Bat die-off here a mystery

Expert: Group of 70 or so found along pathway maybe failed to migrate, died of cold
2010-12-28T00:00:00Z 2011-01-07T22:21:19Z Bat die-off here a mysteryKimberly Matas Arizona Daily Star Arizona Daily Star
December 28, 2010 12:00 am  • 

Almost 70 bats were found dead Monday morning along an east-side walking path - a mystery that has Arizona Game and Fish officials searching for answers.

One possibility: unseasonably warm Tucson temperatures.

"The whole situation is somewhat of a mystery in part because the bats are Mexican free-tailed and should have been long gone by now," said Mark Hart, a spokesman for the Arizona Game and Fish Department. "They should have migrated to Mexico two months ago. What they were doing there was unclear. Temperatures have been a little warmer. They may have overstayed their visit."

Early Monday morning, Grant Hawman was walking his border collie, Zellie, along the path that runs under a bridge on East Speedway where the road crosses the Pantano Wash when he discovered dozens of bat carcasses strewn across the walking path.

"I hike and bike a lot and go under a lot of bridges, and I've never seen anything like it," Hawman said.

Seven of the bats found on the ground were alive. All of the dead bats and three live ones were sent to the Arizona Department of Health Services laboratory in Phoenix for rabies testing. Four remaining live bats were sent to a U.S. Geological Survey laboratory, where they will be tested for white-nose syndrome, a fungal infection first documented in upstate New York in 2006. The syndrome has killed millions of bats in the East and has spread as far west as Oklahoma. The infection does not affect humans, Hart said.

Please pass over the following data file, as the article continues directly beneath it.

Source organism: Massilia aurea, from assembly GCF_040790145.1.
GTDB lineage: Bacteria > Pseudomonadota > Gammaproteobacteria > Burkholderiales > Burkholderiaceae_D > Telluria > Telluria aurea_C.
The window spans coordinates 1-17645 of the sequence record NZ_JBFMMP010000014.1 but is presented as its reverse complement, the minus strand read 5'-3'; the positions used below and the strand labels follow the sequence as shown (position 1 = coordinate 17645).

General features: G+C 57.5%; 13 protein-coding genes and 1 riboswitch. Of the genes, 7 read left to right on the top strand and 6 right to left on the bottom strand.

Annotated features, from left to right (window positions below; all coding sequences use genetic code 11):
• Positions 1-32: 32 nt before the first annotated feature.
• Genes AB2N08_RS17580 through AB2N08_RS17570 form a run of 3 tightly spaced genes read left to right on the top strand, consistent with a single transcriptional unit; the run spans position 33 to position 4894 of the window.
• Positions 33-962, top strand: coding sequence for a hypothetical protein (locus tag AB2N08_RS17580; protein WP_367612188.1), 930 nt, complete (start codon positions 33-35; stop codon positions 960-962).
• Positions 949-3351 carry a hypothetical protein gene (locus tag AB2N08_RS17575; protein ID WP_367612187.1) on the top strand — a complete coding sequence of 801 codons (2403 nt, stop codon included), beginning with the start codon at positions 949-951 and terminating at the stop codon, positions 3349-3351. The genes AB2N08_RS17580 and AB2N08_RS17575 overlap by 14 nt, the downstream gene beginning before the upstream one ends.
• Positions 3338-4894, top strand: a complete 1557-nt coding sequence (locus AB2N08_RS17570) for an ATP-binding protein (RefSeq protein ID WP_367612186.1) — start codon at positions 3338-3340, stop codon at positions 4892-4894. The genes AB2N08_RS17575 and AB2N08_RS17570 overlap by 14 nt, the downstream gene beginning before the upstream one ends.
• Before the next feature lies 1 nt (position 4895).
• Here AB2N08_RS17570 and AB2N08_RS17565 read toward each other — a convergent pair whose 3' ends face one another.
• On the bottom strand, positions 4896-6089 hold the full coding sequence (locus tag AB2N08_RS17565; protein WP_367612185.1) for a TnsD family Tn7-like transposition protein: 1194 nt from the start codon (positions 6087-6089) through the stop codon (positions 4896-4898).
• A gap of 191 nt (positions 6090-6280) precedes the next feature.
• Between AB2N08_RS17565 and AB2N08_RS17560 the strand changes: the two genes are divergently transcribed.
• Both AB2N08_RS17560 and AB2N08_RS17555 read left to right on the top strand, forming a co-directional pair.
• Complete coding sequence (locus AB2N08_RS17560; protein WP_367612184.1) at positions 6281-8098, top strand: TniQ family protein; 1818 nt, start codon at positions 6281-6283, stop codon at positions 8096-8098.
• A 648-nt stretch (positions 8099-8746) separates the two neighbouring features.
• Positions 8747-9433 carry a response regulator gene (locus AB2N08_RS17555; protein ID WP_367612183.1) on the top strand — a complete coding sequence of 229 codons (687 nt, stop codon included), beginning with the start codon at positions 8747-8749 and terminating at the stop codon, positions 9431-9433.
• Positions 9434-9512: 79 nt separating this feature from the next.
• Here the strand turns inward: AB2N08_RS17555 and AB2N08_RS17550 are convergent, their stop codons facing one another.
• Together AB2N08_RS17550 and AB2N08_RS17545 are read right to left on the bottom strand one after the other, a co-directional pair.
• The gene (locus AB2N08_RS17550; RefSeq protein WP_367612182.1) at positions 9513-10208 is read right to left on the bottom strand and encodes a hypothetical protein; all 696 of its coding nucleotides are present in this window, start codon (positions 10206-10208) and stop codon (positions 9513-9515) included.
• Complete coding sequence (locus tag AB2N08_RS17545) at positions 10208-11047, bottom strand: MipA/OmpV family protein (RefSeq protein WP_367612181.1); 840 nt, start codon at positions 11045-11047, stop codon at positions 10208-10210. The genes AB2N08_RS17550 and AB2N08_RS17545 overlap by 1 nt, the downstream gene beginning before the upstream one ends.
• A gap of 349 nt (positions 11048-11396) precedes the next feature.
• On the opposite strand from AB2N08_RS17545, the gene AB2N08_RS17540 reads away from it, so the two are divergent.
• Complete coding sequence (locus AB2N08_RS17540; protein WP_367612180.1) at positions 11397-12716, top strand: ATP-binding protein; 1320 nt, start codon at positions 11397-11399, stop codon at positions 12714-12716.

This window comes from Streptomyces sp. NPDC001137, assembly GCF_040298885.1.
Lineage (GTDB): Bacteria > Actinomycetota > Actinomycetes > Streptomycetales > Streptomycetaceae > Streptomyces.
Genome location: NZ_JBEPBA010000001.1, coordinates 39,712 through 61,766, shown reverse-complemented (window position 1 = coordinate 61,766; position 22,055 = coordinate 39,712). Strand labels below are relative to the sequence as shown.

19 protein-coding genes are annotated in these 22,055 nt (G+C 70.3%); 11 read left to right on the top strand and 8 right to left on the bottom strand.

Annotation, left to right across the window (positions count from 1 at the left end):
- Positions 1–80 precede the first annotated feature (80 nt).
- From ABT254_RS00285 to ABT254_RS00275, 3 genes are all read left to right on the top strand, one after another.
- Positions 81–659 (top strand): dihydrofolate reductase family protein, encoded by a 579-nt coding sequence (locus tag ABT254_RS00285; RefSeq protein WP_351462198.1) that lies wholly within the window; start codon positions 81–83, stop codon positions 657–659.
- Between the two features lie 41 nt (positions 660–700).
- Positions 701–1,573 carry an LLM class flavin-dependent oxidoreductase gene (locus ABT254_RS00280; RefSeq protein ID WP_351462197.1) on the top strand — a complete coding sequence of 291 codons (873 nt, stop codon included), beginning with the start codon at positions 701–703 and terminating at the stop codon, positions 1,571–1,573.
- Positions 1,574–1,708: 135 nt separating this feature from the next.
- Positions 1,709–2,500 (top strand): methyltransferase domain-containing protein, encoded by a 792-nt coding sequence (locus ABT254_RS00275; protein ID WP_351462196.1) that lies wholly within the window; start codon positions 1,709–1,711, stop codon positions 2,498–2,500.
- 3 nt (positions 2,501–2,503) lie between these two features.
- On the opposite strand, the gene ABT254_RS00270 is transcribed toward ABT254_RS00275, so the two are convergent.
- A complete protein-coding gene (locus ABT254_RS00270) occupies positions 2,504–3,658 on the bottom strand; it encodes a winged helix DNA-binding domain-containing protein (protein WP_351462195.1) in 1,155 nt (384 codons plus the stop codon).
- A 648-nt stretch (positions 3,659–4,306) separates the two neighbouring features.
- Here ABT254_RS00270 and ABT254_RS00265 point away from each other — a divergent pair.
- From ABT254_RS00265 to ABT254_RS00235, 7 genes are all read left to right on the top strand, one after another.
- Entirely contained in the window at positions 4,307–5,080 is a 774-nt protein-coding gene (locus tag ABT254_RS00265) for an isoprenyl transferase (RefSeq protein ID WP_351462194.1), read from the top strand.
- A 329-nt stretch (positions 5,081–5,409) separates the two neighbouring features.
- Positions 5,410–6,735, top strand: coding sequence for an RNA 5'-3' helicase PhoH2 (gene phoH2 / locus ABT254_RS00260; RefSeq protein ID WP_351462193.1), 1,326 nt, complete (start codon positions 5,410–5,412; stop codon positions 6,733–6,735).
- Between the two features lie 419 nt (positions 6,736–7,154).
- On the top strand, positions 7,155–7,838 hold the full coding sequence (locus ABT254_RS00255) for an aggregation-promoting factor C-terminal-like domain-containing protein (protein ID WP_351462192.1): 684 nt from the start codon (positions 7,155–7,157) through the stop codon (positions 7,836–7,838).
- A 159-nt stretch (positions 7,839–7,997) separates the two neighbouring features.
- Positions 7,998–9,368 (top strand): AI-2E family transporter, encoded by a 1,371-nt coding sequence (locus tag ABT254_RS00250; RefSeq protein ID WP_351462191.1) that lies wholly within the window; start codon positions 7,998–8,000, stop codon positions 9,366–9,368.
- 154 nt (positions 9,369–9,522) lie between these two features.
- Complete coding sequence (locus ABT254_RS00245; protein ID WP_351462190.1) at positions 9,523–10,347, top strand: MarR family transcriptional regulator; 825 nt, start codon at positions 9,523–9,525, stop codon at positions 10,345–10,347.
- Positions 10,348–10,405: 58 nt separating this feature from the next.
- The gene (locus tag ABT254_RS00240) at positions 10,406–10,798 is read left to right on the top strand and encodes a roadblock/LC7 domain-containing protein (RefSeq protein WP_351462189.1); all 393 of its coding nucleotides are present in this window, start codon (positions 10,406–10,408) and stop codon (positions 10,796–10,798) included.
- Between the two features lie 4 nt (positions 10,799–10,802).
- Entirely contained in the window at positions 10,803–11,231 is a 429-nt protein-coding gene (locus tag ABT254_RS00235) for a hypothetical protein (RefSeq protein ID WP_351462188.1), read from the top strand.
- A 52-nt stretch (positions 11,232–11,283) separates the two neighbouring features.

Investigators could find no evidence of foul play in the death of the bats. Game and Fish officials used metal detectors to look for spent ammunition, but they found no sign that the bats had been shot. It's unlikely that the bats were sickened by chemical perhaps used in surfacing or de-icing the bridge, Hart said. And the chances are equally remote that almost 70 bats would simultaneously die of rabies.

The more likely hypothesis is that the bats died from the cold after failing to migrate south to Central America and Mexico for the winter.

Hart said bats are still roosting under the bridge, and he has a warning for recreationists who may find one of the mammals on the ground:

"Don't handle or come near a bat that appears to be either dead or injured," he said. "That would hold true of a lot of different species of wildlife, but especially bats, because they do carry rabies."

Contact reporter Kimberly Matas at kmatas@azstarnet.com or at 573-4191.

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